Musicians: 3 lies that you need to destroy for a healthy spine

rediscoverMusician's health, Stress reduction

What’s going on?

A musician’s working life-spans is generally much longer than the those who are involved professionally in sports or dance. For example the great 20th century pianist Arthur Rubinstein performed for nearly 9 decades. But the mental and physical demands of making music are neither simple nor few. According to research, the musculoskeletal conditions of instrumental musicians are not limited to hand injures and can effect spine as well.  The demands of rotation around an instrument are one factor that can lead to the culminated tension that can effect a musician’s body and especially the spinal column and related structures.

But rotation and resolving the puzzle of biomechanically challenging postures are part and parcel of making music.  From the guitar and drums to orchestral strings, wind instruments it is usual fair to rotate to play.  The good advice, the stretches and exercises are all necessary.  Everything from reducing unneeded stress to being on top of one’s emotional wellbeing can help improve musculoskeletal wellbeing over the expanse of a career in music.

All you need is love…

If not the prevalence (up to 80 percent of orchestral players can be effected by physical or emotional occupational related injuries), then the vast number of ailments that can potentially put an end to a musician’s career are many in number.  Below is a short list of the physical ones, but research shows that psychological issues are just as prevalent:

  • Overuse syndrome
  • Inflammatory disorders of tendons or joints
  • Carpal tunnel syndrome
  • Thoracic outlet syndrome
  • Cervical impingement

The experts agree that injuries amongst musicians are not a new predicament. Musicians love to play and as individuals who are highly motivated and goal oriented, they often take actions and form behaviours that put their art making far above their physical wellbeing. So, that love of music making can lead to joy, but it can have its draw backs too. Sometimes literally.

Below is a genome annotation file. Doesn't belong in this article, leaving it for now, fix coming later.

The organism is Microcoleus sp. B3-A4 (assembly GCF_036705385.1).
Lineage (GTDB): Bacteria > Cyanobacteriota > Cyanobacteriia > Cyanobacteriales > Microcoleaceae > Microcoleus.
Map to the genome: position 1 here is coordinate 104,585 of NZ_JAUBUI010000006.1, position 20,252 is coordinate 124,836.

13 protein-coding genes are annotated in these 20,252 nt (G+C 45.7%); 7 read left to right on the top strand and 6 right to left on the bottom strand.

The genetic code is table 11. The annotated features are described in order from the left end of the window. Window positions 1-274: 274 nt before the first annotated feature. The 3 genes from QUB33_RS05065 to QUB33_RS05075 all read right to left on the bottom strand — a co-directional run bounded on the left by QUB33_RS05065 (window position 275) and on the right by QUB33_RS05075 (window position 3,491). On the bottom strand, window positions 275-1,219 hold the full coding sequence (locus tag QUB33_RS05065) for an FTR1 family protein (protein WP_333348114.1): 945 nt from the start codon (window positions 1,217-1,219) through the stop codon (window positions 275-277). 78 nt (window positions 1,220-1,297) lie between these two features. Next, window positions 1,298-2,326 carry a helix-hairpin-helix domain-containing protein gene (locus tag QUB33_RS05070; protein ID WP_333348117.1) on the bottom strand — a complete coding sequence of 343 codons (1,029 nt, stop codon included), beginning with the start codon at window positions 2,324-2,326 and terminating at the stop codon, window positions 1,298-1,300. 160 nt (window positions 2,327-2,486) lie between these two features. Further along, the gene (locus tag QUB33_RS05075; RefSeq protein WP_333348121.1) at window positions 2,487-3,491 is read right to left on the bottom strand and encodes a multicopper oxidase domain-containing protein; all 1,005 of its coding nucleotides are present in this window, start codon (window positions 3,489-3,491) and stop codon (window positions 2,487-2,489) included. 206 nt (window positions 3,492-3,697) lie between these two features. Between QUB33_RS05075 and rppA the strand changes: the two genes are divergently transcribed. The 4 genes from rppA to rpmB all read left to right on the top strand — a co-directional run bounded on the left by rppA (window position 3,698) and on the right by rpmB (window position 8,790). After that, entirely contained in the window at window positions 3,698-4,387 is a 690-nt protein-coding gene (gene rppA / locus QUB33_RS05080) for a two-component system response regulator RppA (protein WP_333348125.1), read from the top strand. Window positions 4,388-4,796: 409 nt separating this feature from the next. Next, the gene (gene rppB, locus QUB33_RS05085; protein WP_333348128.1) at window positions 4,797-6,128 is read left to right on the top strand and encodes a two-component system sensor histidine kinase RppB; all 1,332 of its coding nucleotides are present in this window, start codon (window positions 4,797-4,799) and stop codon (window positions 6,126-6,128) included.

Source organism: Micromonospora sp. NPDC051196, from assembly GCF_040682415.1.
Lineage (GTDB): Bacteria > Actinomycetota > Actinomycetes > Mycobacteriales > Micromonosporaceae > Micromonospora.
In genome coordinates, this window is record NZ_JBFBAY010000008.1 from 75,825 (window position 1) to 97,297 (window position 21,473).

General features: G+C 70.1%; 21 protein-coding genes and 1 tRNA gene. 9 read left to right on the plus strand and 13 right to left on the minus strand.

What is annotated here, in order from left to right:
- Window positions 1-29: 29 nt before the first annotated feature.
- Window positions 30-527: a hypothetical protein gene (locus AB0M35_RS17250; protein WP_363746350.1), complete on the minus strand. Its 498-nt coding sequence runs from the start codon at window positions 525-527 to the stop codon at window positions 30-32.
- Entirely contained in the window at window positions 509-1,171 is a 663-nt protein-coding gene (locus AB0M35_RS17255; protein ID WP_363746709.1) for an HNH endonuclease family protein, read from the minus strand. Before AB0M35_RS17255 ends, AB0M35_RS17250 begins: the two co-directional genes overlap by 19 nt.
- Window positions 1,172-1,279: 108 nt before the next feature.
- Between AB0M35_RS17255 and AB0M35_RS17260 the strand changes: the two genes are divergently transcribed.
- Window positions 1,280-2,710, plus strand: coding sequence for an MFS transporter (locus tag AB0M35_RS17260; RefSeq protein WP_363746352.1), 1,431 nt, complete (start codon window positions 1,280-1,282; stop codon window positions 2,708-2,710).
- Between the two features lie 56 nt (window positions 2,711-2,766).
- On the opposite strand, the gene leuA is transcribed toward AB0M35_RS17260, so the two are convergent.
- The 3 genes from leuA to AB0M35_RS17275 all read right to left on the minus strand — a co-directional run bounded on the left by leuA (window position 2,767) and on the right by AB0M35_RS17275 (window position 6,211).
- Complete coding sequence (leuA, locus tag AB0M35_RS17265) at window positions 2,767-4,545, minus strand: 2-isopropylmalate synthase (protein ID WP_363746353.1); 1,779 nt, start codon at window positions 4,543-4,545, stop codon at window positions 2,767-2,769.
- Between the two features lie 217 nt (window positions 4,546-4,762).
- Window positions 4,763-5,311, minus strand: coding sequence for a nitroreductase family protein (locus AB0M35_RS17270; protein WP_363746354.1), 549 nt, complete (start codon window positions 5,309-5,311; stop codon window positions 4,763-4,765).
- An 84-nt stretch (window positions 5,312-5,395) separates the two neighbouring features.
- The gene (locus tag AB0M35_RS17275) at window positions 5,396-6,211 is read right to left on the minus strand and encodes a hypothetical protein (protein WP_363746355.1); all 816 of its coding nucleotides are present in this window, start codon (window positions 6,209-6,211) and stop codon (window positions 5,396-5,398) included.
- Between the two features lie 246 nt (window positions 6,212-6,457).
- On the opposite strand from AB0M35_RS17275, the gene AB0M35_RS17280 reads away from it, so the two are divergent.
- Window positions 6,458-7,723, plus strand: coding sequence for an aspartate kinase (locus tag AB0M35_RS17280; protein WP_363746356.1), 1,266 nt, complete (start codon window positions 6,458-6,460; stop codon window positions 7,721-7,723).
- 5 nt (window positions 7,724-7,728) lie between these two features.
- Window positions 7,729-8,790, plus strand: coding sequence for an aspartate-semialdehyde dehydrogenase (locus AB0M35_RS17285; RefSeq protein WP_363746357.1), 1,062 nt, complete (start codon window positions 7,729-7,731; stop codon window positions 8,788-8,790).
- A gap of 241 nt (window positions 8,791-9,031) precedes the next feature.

Say you, say me

There is no shortage of good advice from the medical community about how to prevent injury.  The top of the list goes like this:

  • Improve posture
  • Improve movement quality
  • Improve body awareness

Simple, right! In words, it is simple.  For example, here is a hint that might be given to a violinist:
“Don’t sit with a compressed posture, sit up nice and tall instead.”

Sure, but what is ‘nice and tall’?  When you are rotating to use the bow simultaneous to the rotation required to hold the violin, this isn’t such a simple advice to apply.
The visuals that surrounds us give us a vague idea of what ‘nice and tall’ is supposed to look like.  But, if you take a moment to truly examine it, you would soon realise that it is neither ‘nice’ nor ‘tall’.  But the real fact is that it becomes impossible to ‘sit nice and tall’ for the extended periods required for a professional musician to rehearse, play and practice.
What is the right posture for you? This IS the perennial problem that every instrumentalist or vocalist will have to find answers for.  The thing is that if the ‘answers’ are fixed, they will not grow throughout the expressive life-time of a musician.  Yes, that is what defines a healthy musicians life: life span, change, expansion and continuous development and evolution.

Movement mastery for musicians is a road map that gives the learner all the tools they could possibly need to form supportive movement, body awareness and dynamic posture that makes sense to both music playing and the nature of bio mechanics>

Consider that even Arthur Rubinstein didn’t feel comfortable with the title of ‘best’.  His life’s work was about growth and evolution.  This is perhaps why he continued to create with extreme resolve and poetry throughout a life time.  He did partially lose his eye sight, but even that didn’t stop him playing with an orchestra and taking the conducer’s cues.

Say it isn’t so

So, here is the list of 3 lies that every brilliant, well-meaning, caring, medical professional will be telling you that will be in fact HURTING you in the long run.  They are not intentionally lying, but they simply don’t have the tools to teach and treat has become a passive activity of exchanging mindless information for money.